"It is certainly not a profit-making exercise," says Worthington of the contract, which Leith's estimates will turn over £80,000 sales per year. "It is covering our costs and a bit more. It is about pampering our clients," he says.
Errol Douglas, whose salon is in Knightsbridge, feels the same: "It's not massively lucrative. It is an added service for our clients."
Catering at his salon is provided by PJ Catering, and Douglas says that 50% of his clients will have a sandwich, at least. But they can choose from a menu that also has soups, salads and jacket potatoes, priced £3-£6.
At the moment, only 35% of the 160 daily clients at Worthington are having food, but that is expected to grow. "It is concentrated around the early morning and lunchtime appointments. We have menus about the salon and the waiting staff are identifiable," explains Worthington. "As more clients see the food served and realise it is available, they will begin to plan eating here when they book their appointments."
With all that hair flying about, health and safety would seem a potentially big issue. Most salon caterers, however, claim that logistics is a bigger headache. Serving food in a salon is made difficult by the fact that there are rarely tables and chairs for people to eat at.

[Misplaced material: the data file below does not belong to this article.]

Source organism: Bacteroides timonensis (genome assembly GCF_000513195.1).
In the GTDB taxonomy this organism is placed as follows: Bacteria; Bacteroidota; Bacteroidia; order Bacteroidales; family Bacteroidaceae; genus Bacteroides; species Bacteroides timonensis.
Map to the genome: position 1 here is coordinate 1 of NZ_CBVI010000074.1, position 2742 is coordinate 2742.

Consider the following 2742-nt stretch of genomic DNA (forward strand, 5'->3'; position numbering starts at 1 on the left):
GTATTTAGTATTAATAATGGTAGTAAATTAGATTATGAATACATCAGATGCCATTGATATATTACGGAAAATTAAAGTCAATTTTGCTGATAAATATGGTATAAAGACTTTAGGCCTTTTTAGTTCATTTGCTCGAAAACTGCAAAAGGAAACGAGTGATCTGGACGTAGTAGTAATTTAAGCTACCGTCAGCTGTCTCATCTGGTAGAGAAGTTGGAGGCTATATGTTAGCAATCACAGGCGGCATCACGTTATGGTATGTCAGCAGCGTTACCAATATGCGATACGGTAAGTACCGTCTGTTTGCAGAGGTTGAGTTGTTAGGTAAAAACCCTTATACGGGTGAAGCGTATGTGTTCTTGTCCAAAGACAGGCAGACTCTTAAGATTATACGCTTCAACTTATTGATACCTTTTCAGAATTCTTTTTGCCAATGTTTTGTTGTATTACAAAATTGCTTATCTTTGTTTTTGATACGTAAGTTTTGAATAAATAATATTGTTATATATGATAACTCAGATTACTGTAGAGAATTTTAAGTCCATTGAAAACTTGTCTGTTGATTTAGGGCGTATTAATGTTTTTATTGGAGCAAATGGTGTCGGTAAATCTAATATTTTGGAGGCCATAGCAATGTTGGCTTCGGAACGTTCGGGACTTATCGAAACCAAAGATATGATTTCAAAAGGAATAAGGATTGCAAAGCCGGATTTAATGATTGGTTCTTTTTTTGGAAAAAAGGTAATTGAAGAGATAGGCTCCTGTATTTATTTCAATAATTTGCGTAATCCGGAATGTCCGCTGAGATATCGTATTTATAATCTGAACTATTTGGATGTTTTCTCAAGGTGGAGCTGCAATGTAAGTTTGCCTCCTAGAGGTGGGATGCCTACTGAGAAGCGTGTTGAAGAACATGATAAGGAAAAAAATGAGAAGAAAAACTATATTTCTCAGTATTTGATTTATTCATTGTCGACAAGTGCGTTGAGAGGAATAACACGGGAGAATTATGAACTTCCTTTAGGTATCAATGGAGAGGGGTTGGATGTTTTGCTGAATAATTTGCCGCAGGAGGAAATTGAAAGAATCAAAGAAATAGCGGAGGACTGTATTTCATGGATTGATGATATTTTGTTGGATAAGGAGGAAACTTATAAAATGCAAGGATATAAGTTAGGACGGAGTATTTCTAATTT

In most salons clients are served at the styling station - although food is rarely served while hair is being cut. Worthington's has a lounge area with sofas for clients to relax and eat in if they want to. Either waiting staff or the hairdresser will take the order, but it will be served by the former.
As space in salons is at a premium, the kitchens are mostly small and situated in the basement, but they are fitted out with professional equipment.
These restrictions obviously affect the sort of food offered, which is why sandwiches and other hand-held items are popular. But good presentation is also imperative in meeting the expectations of clients at such exclusive salons, as well as encouraging others to indulge. The menu must also be changed frequently, as most clients are visiting every four to six weeks. "Some come every week," adds Douglas.
"Presentation is crucial," says Mimma Cirrone, who has held the catering contract at Daniel Galvin for almost 10 years. She estimates that 80% of the salon's 200 daily clients will have food. "It must look good, be small and easy to eat and have intense flavour. Clients at a hair salon will rarely eat as much as they do at restaurants."
In all the salons, the belief in it being an added service rather than a lucrative business keeps prices low. Each meal costs about £5. Payment is usually included in the overall bill at the end of the appointment.
"With our system, the client is invoiced for everything on one bill. We record sales agreed and then invoice the salon at the end of the week," explains Durden. "It makes it simple for the client; much more customer-friendly."
Nicky Clarke, Charles Worthington and Errol Douglas are trendsetters in the hairdressing profession and other salons will be watching closely to see how successful their large, multi-service businesses develop. Perhaps lack of space and the cost of setting up a professional kitchen will deter many from offering in-house catering. But if the catering succeeds in these salons, it will be only a matter of time before the top salons in other cities start following suit. n